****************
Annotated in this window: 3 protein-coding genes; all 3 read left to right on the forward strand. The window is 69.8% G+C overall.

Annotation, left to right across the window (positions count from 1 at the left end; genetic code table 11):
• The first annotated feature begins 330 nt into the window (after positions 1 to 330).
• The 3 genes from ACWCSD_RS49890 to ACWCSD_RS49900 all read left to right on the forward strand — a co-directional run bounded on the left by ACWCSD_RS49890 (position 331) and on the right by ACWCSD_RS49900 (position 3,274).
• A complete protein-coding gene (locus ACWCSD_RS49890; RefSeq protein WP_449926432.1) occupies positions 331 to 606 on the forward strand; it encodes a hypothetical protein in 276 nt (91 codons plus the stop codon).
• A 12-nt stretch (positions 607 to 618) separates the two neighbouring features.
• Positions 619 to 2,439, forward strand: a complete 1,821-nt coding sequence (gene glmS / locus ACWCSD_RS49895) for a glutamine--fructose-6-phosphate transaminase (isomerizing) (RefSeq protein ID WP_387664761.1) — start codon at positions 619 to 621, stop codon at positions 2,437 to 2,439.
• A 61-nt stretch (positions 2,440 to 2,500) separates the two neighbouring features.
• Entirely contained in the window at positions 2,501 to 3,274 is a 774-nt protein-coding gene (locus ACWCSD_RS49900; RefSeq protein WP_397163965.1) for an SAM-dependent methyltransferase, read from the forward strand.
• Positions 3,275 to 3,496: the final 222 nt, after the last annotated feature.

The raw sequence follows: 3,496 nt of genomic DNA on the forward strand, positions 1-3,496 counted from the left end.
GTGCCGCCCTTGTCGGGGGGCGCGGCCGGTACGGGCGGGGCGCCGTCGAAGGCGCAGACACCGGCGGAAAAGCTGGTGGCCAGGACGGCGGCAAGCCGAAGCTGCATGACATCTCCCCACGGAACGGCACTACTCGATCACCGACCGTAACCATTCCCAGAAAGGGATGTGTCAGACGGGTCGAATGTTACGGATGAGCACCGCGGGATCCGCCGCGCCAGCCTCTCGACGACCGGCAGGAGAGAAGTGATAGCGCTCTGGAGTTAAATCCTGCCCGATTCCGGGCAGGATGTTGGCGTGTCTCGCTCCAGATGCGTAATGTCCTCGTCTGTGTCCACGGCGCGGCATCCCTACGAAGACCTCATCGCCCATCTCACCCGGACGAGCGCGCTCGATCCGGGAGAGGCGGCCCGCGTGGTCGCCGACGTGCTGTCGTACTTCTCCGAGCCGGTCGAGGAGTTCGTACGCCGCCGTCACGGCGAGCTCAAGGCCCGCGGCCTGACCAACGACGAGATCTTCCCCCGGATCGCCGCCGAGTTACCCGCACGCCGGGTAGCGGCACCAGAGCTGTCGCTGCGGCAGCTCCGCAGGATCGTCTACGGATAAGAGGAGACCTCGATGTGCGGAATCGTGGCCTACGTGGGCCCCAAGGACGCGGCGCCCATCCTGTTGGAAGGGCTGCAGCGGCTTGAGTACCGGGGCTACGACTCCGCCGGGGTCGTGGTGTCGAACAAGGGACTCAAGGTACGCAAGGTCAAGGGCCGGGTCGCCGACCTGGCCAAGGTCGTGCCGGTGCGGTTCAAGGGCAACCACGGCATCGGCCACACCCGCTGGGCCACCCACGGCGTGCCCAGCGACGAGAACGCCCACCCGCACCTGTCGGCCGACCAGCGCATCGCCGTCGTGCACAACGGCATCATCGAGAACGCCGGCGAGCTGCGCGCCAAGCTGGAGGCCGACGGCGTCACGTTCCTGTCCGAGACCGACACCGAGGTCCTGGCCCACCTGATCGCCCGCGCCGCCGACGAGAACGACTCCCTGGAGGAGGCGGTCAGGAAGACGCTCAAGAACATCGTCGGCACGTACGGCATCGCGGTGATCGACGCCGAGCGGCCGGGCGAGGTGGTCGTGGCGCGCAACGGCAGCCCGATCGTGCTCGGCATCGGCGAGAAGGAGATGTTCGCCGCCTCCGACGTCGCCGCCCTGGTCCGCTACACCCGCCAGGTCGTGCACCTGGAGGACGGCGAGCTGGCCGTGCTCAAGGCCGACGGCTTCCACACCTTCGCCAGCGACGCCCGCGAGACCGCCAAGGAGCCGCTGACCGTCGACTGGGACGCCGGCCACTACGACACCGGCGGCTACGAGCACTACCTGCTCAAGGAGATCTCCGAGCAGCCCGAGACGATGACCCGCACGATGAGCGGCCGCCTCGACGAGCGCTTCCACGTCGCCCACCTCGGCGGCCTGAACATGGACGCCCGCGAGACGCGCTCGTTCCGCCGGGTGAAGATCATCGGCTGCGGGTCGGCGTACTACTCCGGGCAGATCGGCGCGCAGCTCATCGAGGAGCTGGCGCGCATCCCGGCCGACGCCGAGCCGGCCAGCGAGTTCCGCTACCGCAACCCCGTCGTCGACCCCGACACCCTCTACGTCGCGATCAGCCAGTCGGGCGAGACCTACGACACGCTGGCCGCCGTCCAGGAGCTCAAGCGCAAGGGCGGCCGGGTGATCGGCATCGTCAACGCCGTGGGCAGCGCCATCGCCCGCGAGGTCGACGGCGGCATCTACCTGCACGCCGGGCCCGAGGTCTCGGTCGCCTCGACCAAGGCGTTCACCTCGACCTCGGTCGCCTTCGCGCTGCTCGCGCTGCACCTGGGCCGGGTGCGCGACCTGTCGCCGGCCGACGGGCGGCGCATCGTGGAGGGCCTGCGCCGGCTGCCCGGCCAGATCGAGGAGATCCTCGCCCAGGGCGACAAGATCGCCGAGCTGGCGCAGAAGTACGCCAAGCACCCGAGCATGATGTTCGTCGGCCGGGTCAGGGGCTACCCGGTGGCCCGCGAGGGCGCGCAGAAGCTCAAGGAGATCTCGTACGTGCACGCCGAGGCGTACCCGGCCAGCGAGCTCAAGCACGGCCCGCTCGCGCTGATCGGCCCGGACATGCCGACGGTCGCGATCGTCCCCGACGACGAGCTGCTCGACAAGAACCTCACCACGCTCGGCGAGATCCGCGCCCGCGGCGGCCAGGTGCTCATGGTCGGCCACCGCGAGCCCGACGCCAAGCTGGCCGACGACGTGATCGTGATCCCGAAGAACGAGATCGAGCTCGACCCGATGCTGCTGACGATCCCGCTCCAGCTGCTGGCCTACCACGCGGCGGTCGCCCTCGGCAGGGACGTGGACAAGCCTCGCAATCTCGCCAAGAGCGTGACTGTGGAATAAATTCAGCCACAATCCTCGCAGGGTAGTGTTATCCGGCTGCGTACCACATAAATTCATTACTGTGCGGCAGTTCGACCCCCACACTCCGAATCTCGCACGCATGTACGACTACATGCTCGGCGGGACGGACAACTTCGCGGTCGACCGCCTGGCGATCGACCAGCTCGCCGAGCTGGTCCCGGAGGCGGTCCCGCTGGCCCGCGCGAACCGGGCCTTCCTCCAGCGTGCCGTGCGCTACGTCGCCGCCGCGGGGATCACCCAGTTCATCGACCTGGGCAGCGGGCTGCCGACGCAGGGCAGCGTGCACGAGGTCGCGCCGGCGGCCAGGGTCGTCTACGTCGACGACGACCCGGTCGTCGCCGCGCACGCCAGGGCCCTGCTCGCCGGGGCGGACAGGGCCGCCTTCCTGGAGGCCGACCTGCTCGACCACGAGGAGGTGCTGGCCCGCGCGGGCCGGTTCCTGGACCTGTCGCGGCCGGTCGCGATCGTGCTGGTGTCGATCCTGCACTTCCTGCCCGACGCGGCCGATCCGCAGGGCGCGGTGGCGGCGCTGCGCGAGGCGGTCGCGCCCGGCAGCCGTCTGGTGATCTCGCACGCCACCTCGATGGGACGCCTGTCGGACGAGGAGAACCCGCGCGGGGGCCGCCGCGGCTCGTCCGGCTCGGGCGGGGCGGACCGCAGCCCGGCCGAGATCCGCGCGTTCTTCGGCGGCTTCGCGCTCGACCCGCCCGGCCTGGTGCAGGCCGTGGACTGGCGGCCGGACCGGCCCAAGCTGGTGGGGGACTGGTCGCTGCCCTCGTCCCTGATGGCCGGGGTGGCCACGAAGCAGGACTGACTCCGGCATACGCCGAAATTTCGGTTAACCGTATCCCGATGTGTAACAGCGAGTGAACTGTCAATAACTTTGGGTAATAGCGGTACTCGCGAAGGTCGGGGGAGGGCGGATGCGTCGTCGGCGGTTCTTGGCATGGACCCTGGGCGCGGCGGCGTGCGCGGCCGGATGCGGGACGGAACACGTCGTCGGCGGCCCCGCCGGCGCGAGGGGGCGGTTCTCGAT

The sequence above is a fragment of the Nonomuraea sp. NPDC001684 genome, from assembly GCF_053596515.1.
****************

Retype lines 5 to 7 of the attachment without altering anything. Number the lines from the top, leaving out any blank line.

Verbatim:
• A complete protein-coding gene (locus ACWCSD_RS49890; RefSeq protein WP_449926432.1) occupies positions 331 to 606 on the forward strand; it encodes a hypothetical protein in 276 nt (91 codons plus the stop codon).
• A 12-nt stretch (positions 607 to 618) separates the two neighbouring features.
• Positions 619 to 2,439, forward strand: a complete 1,821-nt coding sequence (gene glmS / locus ACWCSD_RS49895) for a glutamine--fructose-6-phosphate transaminase (isomerizing) (RefSeq protein ID WP_387664761.1) — start codon at positions 619 to 621, stop codon at positions 2,437 to 2,439.